INSIGHTS On Massachusetts Personal Injury Law

Welcome to the SUGARMAN blog. We'll be sharing our perspectives on the state of the law and current legal issues in Massachusetts personal injury law. Issues relating to medical malpractice, construction site injuries, premises liability, product liability, motor vehicle accidents, insurance, and more will all be reviewed here by our team of lawyers who have prosecuted some of the most complex cases in Massachusetts personal injury law.

Articles Posted in Railroad Accidents

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Since SUGARMAN’s beginnings over 50 years ago in Boston, our personal injury lawyers have regularly represented people injured or killed in railroad accidents throughout Massachusetts.  Unfortunately, these accidents occur with some regularity, often due to negligence or recklessness on the part of railroad companies and their contractors.  The results can be devastating.

The litigation and trial of railroad accident cases is a specialized area of law.  Few accident lawyers in Massachusetts have more experience or success in such cases than the lawyers at SUGARMAN.  When necessary, our lawyers have taken railroad accident cases to the highest courts in Massachusetts.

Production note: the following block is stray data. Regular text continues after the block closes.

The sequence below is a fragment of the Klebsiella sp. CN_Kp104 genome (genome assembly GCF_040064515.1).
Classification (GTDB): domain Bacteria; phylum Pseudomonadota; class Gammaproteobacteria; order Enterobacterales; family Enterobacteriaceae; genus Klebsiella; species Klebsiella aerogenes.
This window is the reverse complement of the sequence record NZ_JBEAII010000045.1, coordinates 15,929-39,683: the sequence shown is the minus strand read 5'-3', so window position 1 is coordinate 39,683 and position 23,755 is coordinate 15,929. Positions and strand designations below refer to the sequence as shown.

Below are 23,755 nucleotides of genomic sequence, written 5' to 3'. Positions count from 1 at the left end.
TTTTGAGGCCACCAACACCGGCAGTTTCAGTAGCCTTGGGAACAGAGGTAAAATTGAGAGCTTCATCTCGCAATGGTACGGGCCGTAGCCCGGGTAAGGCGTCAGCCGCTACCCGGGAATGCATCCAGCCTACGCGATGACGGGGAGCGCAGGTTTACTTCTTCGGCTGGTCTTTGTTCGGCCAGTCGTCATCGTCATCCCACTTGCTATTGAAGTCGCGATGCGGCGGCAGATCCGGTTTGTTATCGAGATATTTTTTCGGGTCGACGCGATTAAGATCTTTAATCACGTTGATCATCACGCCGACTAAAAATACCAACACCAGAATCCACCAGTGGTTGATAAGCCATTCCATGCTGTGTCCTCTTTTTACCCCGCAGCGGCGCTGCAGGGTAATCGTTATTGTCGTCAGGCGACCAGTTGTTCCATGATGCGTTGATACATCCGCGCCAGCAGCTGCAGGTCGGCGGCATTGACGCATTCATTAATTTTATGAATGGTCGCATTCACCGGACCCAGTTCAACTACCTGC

Cases involving the MBTA railroad and other railroad companies are governed by a detailed, inter-related set of state and federal statutes and regulations.  These laws govern such things as speed, use of signals and horns, staffing of railroad equipment, employee hours, right of way on tracks, ownership and control of tracks and crossings, and behavior at crossings.  The laws also dictate when and how claims for personal injuries against railroad companies can be brought.

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Early last Thursday morning, a man, referred to as a “trespasser on the Commuter Rail tracks” was struck and killed by an outbound train in Norwood.  On August 21, a “railroad trespasser” was struck and killed by an MBTA commuter train in Lynn; and this past May, an Amtrack train struck “a trespasser on the tracks.”  These are just a few examples of how train accidents are routinely described.  Why do railroads, such as the MBTA, immediately refer to a pedestrian struck by a train as a trespasser, and what is the legal significance of that label?  Plenty.

We all generally owe a duty of reasonable care to others in our homes, our cars, and at our places of work.  If we do not use reasonable care, we are considered negligent, and if our negligence causes someone else harm, then we are liable for their damages.  This does not apply, however, to a person who is determined to be a trespasser.  In Massachusetts, a trespasser is only owed a duty to refrain from wanton or reckless behavior.  So,  if our negligence hurts or kills someone who is a trespasser, we are not liable.

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